Cisco cuts ties to ZTE over sales to Iran

House Intelligence Committee chairman Rep. Mike Rogers (R-Mich.),

House Intelligence Committee chairman Rep. Mike Rogers (R-Mich.), left, and the committee's ranking Democrat, Rep. C.A. Ruppersberger, of Maryland, release a report Monday during a Capitol Hill news conference on a yearlong government investigation of China's two leading technology firms, Huawei Technologies and ZTE Corp. (Oct. 8, 2012) (Credit: AP)

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Cisco Systems Inc. has ended a long-standing sales partnership with ZTE Corp. after an internal investigation into allegations the Chinese telecommunications equipment maker sold Cisco networking gear to Iran.

Cisco's probe followed stories by Reuters last spring that documented how Shenzhen, China-based ZTE had sold banned computer equipment from Cisco and other U.S. companies to the largest telecom firm in Iran, where American-made tech products long have been subject to U.S. sanctions. ZTE also agreed last year to ship millions of dollars worth of additional U.S. tech products, including Cisco switches, to a unit of the consortium that controls the telecom firm.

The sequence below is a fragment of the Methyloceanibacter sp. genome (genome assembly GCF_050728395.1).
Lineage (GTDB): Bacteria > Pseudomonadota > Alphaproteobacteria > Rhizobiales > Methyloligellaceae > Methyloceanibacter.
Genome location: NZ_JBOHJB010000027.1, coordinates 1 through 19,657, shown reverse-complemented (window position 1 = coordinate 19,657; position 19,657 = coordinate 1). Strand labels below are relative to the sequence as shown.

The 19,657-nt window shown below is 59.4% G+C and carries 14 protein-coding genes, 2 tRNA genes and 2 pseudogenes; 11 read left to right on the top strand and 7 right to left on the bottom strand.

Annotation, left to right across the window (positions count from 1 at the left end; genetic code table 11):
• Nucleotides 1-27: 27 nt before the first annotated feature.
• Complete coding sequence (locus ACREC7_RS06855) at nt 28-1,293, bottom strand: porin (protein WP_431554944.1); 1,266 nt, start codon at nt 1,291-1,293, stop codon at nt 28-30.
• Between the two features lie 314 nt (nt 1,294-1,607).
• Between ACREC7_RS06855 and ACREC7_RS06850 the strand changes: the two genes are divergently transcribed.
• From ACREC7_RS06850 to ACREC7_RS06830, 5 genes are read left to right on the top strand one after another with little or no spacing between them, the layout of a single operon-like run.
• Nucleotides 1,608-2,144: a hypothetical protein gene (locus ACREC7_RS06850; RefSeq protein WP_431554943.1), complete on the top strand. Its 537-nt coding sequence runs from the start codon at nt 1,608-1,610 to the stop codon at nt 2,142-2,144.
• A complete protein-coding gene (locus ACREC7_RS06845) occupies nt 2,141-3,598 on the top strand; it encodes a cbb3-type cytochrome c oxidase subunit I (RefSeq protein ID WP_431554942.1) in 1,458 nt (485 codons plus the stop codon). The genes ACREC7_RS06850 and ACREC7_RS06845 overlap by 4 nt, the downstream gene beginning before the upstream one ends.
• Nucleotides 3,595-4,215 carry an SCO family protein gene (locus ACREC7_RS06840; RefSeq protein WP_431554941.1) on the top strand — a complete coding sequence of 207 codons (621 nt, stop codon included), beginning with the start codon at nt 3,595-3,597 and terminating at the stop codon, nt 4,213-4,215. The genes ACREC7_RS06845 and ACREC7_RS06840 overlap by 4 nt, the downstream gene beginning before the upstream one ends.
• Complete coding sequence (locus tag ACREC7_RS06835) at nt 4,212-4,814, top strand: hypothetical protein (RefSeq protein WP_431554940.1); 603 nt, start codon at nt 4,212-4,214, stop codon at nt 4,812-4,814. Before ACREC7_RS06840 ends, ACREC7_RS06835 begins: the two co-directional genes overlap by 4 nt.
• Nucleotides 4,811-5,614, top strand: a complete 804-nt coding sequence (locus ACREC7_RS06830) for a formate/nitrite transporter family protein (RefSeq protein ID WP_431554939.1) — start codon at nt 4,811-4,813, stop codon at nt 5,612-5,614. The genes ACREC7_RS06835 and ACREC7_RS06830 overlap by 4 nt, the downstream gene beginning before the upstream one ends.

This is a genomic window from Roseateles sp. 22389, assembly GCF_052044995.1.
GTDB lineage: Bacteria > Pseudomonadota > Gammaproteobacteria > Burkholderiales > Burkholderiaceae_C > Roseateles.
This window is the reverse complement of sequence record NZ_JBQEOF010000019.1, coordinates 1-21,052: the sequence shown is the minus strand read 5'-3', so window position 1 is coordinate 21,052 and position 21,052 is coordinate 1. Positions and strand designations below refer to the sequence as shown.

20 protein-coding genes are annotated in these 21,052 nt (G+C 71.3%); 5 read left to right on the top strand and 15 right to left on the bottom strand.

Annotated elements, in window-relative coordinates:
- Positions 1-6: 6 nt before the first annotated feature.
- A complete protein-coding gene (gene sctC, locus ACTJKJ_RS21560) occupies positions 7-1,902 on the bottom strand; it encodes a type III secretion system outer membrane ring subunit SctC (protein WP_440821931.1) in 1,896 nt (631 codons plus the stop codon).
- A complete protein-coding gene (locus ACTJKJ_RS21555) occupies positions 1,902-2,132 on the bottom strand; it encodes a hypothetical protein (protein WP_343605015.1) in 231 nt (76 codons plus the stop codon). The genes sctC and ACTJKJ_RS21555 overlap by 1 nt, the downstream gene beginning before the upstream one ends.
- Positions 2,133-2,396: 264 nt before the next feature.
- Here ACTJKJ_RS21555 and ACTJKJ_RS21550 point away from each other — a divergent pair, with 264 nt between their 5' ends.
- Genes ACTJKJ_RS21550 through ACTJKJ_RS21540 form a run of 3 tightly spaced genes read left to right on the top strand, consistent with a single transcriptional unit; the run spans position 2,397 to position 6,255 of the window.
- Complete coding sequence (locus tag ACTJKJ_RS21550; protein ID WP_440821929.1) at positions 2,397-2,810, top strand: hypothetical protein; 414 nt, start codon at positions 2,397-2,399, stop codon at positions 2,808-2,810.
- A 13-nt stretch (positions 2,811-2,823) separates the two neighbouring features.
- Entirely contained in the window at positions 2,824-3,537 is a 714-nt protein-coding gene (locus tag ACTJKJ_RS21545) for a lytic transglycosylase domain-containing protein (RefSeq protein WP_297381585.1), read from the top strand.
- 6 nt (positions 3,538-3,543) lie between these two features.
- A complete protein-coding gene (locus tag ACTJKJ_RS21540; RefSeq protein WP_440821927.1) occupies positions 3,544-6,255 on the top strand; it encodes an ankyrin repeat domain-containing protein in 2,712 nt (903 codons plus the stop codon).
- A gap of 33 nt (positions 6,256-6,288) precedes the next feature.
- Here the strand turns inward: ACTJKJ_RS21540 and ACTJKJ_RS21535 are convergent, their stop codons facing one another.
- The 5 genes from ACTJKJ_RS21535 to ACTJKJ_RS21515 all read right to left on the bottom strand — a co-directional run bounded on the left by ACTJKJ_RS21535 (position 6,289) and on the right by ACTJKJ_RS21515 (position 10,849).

The stories sparked internal probes by the companies involved and investigations by the U.S. Commerce Department, a congressional committee and the FBI.

ZTE's general counsel at its Texas-based subsidiary alleged that the parent company plotted a cover-up, including possibly shredding documents, after the first Reuters story broke. The FBI has launched a criminal probe into the allegations.

The U.S. House of Representatives' Intelligence Committee said in a report Monday ZTE and fellow Chinese telecom equipment maker Huawei Technologies Co. Ltd. should be shut out of the U.S. market because potential Chinese state influence on them poses a security threat. Both companies deny the allegation.

David Dai Shu, a ZTE spokesman, said of Cisco's decision to cut ties: "ZTE is highly concerned with the matter and is communicating with Cisco. At the same time, ZTE is actively cooperating with the U.S. government about the probe to Iran. We believe it will be properly addressed."

In a recent interview, John Chambers, Cisco's chief executive, declined to discuss the results of the company's investigation of ZTE's sales to Iran. But he said Cisco doesn't "tolerate any direct or indirect" sales of its equipment to embargoed countries such as Iran. "And when that occurs, we step up and deal with it very firmly. So I think you can assume that you will not see that happen again."

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